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Autonomy and Affiliative Relationships – Getting the Balance Right

Updated: Aug 26, 2020



As we look at the Matrix of Needs, the foundation provided by a strong sense of safety and having the foundational needs – Subsistence, Attaching Relationships, Communication, Achievement, and Social Relationships – is a prerequisite for people to begin developing a sense of maturity in their lives.



The structure of the Matrix of Needs starts with safety, physically and emotionally, in all areas of a person’s life. With that safety in place, the Core Needs of Subsistence, Attaching Relationships, and Communication begin to be met while the child is still in the womb. People ask how being in the womb could be unsafe, and the answer is found in research-based articles documenting the effect of maternal stress on the infant. This research has a long history, with David Peter’ 1988 article in the journal Pharmacology, Biochemistry and Behavior stands out with good information on the subject.



After Core Needs come Growth Needs – Achievement and Social Relationships – which provide stability for the next processes in human development, Maturity Needs. The two Maturity Needs are Affiliative Relationships, and Autonomy. One question that arises often is about the difference between Social Relationships and Affiliative Relationships. The central core for all relationships goes back to Attaching Relationships, which is well documented in research from John Bowlby and others. Social Relationships develop when people, starting in early childhood, are in social settings – preschool, houses of worship, extended family gatherings, kindergarten and elementary school, etc. These relationships begin as choices made for the person by others, and are necessary for the person to make choices for themselves.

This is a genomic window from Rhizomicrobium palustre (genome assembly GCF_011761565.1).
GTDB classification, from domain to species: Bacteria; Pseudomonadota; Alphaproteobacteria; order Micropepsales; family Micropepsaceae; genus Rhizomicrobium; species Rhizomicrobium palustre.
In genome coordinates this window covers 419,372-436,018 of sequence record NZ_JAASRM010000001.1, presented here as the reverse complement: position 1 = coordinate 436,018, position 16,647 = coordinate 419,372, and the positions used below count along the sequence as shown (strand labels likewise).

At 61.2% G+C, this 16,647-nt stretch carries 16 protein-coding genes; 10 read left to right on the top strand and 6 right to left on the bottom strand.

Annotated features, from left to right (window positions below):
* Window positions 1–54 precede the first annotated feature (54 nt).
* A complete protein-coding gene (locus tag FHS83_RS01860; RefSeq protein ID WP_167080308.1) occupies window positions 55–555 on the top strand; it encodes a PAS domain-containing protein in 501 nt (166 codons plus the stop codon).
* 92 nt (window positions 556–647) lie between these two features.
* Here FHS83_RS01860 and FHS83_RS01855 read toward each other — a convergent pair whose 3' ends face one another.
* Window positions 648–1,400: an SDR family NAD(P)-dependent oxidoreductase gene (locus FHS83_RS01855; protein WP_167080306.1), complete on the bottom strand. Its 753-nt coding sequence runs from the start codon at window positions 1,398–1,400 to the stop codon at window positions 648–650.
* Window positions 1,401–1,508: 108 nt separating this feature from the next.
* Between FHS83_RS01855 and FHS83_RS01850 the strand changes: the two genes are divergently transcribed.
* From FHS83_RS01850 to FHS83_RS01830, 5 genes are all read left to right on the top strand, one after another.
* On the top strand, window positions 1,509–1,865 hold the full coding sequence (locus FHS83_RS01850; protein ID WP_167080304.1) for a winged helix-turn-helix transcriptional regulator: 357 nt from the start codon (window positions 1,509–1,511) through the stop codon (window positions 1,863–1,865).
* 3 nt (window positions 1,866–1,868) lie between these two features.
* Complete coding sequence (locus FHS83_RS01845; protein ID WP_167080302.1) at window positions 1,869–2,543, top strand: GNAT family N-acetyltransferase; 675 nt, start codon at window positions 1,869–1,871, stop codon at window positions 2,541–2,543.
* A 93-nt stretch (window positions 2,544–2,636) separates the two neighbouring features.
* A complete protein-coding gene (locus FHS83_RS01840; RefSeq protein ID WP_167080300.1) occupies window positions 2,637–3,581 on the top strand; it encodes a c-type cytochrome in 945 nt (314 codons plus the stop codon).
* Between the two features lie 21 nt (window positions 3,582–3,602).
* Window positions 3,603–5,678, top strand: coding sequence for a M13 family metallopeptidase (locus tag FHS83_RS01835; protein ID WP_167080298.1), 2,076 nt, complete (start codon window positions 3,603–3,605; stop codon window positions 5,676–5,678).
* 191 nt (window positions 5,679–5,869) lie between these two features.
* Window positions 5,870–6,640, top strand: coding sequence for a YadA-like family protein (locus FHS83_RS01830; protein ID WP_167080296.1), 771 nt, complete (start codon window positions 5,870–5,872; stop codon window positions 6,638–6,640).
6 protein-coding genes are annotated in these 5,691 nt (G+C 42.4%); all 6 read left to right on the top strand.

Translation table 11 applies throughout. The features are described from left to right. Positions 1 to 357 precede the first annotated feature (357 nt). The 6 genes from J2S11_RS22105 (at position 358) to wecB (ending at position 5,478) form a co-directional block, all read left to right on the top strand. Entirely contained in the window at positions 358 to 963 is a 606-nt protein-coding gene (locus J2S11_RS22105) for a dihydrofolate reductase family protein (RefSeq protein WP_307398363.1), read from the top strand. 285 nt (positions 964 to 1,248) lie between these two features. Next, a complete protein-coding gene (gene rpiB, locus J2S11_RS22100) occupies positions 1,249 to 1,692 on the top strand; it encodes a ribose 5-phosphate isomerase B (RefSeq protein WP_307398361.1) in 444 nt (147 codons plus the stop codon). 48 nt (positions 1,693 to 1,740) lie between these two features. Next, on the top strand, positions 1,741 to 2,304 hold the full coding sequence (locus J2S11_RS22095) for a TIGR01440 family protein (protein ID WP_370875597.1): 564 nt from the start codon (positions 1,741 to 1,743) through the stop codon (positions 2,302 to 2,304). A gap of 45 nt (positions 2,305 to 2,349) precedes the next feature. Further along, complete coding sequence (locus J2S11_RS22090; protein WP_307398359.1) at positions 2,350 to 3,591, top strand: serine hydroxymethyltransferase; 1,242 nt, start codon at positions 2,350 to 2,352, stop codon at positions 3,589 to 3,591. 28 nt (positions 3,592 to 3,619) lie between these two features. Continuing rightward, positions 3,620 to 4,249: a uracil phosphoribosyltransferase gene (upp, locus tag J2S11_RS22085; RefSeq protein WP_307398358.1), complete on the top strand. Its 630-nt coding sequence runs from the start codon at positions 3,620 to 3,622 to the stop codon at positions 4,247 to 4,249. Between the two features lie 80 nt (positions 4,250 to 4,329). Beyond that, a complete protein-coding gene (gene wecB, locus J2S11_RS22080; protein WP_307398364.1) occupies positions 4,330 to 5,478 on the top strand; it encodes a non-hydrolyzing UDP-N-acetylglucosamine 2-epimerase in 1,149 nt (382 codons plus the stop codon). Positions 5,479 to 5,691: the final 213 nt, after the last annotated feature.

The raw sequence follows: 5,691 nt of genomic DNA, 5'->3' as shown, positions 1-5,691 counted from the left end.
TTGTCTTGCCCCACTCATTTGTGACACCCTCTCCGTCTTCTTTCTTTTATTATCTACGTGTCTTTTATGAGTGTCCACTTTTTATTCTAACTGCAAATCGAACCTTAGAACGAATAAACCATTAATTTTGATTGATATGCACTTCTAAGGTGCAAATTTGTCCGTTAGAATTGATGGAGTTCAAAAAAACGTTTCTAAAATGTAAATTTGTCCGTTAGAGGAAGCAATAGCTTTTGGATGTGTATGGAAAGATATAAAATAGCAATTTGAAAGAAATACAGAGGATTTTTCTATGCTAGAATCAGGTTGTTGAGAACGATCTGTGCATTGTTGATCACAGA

Affiliative Relationships, on the other hand, are the result of choices made by people. What jobs you apply for and take, what sports you play, what restaurants and coffee shops you go to, college or university you attend, what groups you join, etc. These relationships are deeper than social relationships are, and become part of your own self-definition. When you identify yourself with a group of other people, these actions and interactions become more meaningful, more mature, than the many social relationships we have. Social Relationships and Affiliative Relationships occur at the same time. Social Relationships can be had with many different people, but only a handful of Affiliative Relationships are possible for most people. Robin Dunbar, an anthropologist who has researched how many relationships people can maintain, says that 5 is the number of people that can be called intimate friends, 15 people can be held as good friends, 50 people as friends, and 150 people as meaningful acquaintances.



Autonomy is the second of the Maturity Needs. Autonomy is the ability to make decisions about your life independent of the control of other people. You come into your own, so to speak, and are now your own woman, your own man, your own self. When a person is autonomous it means that their actions start with their decisions and no one else’s. In relationships, whether personal, work, or school, the autonomous person chooses how they will respond instead of being told how they will respond. Being autonomous does not mean, in emotionally healthy individuals, that you don’t need other people. It does mean you accept responsibility for your own decisions and live with as well as learn from the consequences of those decisions.



The process of Autonomy is rooted in Achievement, being able to point to something and say “I did that” with a sense of pride. The autonomous individual builds on Achievement to develop mastery of skill, knowledge, and action. There is also an ability to be alone with one’s self, without feeling loneliness. When people feel lonely, it is an indicator that there are unmet social needs in Attaching Relationships and/or Social Relationships.


True autonomy is built on the emotionally safe experiences of Achievement, Social Relationships, and Attaching Relationships. Without the gift of Autonomy, one cannot enter into Affiliative Relationships because they will be using those relationships to meet their own needs and thus become manipulative of others. At times this manipulation may appear to be positive and whole, but in the end, it is still manipulation.



Getting this balance between Autonomy and Affiliative Relationships right is the path to maturity. When we are overbalanced in Autonomy, relationships become tools to use to advance our own interests. When we are overbalanced in Affiliative Relationships, we lose the ability to act independently and are always asking what other people want as we make decisions in our lives. Finding this balance is the journey of a lifetime, and well worth the effort.



Bob Bowen

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